This step takes a little more time to complete, but don't worry, its usually 40-50 seconds, after this your real download will start
Note 1: And again, you can check if BitTorrent is doing the Checking of the Existing file here
The Big Step, The 3th Step
Ahh.. the actual download.. so let's take a peek at the notes.
Note 1: Here we have the Upload Rate, where you can set how much of your line you want to use for uploads.
Zero is infinite, that means that the other people will use up all your upload rate.
While this is ok for normal Symmetrical connections, this may be bad for Asymmetrical connections (look at the end of this guide for a detailed explanation of the word Asymmetrical).
For asymmetrical connections I suggest to make it 1/3 of the actual Max Upload of your line, you will download faster, yet the others will still get something from you.
Note 2: This is the Max UPLOADS (and not upload), basically how many users will download from you.
Set it thinking about the Note 1, try to set them according to your connection.
Note 3: This option opens a new window where you can follow the flow of the downloads, uploads, % of file downloaded, seeds, peers, etc... a very detailed, yet a bit useless option.
Note 4: How many Seeds/Peers are connected in that moment.
Seeds = People with a 100% completed File
Peers = Users with less-than-100% comp. File.
If the seeds are 0 (zero) you might have some problems with the downloading of the file. It means that no one actually has the whole file, so you won't be able to finish it. For this problem I suggest that you go and look at Resharing Requests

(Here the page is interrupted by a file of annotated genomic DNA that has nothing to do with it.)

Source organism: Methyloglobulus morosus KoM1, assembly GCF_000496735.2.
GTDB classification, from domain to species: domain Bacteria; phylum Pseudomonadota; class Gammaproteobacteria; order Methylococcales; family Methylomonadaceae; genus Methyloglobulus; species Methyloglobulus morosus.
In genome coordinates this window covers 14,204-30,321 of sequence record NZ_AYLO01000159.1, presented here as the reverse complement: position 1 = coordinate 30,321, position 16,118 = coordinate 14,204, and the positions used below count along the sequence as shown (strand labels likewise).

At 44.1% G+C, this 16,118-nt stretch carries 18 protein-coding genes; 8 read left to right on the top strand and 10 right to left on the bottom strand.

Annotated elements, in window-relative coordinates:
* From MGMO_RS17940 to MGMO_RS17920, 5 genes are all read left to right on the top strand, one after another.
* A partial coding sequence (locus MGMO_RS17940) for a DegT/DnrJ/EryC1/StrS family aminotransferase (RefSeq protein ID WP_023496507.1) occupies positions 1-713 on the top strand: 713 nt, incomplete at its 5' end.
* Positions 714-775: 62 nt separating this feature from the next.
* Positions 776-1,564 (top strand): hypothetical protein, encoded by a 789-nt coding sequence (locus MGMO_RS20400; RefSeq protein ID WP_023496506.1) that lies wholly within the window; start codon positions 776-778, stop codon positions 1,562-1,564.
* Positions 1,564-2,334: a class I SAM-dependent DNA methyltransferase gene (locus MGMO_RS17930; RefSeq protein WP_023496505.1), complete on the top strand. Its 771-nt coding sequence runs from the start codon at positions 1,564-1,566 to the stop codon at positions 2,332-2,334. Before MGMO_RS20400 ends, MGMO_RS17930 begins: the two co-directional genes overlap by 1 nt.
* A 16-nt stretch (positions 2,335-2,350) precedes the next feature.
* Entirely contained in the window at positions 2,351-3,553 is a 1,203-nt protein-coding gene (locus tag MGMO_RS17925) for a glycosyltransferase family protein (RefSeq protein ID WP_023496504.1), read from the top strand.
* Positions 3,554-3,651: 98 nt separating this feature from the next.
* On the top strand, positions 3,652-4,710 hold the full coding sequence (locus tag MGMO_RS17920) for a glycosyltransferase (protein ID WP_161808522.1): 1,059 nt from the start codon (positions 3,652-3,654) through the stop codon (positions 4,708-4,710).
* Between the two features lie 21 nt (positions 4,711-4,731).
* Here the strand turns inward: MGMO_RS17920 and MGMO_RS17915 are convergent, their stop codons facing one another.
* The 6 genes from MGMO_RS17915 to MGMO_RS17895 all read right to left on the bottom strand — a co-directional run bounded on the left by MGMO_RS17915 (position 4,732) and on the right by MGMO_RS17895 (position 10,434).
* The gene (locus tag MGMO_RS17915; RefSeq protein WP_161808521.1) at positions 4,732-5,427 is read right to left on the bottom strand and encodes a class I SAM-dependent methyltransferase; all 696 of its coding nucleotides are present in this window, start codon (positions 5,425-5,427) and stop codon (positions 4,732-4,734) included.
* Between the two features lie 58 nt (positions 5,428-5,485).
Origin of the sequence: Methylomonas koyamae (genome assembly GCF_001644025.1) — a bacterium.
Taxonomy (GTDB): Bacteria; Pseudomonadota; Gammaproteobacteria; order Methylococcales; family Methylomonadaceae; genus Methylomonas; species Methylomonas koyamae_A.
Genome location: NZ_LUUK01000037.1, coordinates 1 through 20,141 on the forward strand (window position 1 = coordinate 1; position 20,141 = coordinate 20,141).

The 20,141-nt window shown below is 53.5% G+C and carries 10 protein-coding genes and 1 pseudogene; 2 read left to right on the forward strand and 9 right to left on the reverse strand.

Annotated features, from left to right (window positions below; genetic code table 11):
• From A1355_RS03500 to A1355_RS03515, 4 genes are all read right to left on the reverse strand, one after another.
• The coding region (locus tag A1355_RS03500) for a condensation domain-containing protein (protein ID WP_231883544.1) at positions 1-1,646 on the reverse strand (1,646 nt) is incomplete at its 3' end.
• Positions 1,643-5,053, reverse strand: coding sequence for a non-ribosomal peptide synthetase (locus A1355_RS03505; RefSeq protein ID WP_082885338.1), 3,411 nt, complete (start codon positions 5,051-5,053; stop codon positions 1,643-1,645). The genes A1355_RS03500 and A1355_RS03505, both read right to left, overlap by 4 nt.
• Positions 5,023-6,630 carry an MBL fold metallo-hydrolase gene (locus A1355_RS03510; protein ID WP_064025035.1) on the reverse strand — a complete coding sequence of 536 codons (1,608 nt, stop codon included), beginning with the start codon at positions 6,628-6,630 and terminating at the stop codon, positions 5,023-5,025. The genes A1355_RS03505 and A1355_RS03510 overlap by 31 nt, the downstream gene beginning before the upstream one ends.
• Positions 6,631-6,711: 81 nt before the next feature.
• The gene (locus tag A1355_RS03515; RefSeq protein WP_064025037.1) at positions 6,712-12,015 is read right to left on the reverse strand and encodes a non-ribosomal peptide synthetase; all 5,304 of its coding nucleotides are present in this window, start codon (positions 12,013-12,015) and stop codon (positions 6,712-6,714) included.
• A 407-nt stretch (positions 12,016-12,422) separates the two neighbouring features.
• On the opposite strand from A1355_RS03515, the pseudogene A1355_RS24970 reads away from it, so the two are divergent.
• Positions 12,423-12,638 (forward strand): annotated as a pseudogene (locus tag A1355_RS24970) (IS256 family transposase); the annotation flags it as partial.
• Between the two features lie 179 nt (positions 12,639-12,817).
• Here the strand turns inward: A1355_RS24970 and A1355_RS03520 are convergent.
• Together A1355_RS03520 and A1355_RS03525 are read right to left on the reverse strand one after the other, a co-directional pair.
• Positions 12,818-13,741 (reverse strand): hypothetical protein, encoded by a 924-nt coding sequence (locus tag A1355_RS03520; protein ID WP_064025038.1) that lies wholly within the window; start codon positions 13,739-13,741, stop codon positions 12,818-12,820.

here in the AnimeSuki forums.
Note 5: The % of the file that you have downloaded, pretty neat huh?
Note 6: Share Rating... I dont know the use of this option, Its just a simple Fraction, Downloaded/Uploaded.
Stand-Alone Note: Look at the next pic to see one of the other options of the Exp. Client...
Here you can pick the best setting for the connection you are using, a very useful option if used in combination with the Note 1 and Note 2.
As you can see, when the Note 5 is completeted you will get to the.
Yay! You did it! If the bar Note 1 is Blue, you have the full file... click on the Note 2, grab a beer (cola if you are not old enough) and watch the anime you have downloaded...
Good luck with Bit Torrent!!
: If you are equipped with a standard 56k modem, cable modem, or ADSL, you are on an asymmetric connection. What it means is that you can download far more data than you can upload. Now it gets a bit technical, so bear with me. For each package of data that you download, a small amount of data will be sent back to the sender to tell him that you got his package. If you upload too much, this confirmation will be delayed, and the sender will pause and wait for you to either acknowledge that you got the package he sent or request it again. What this means to you is that you will have to leave "space" in your upload stream to acknowledge the data you recieve on the download stream.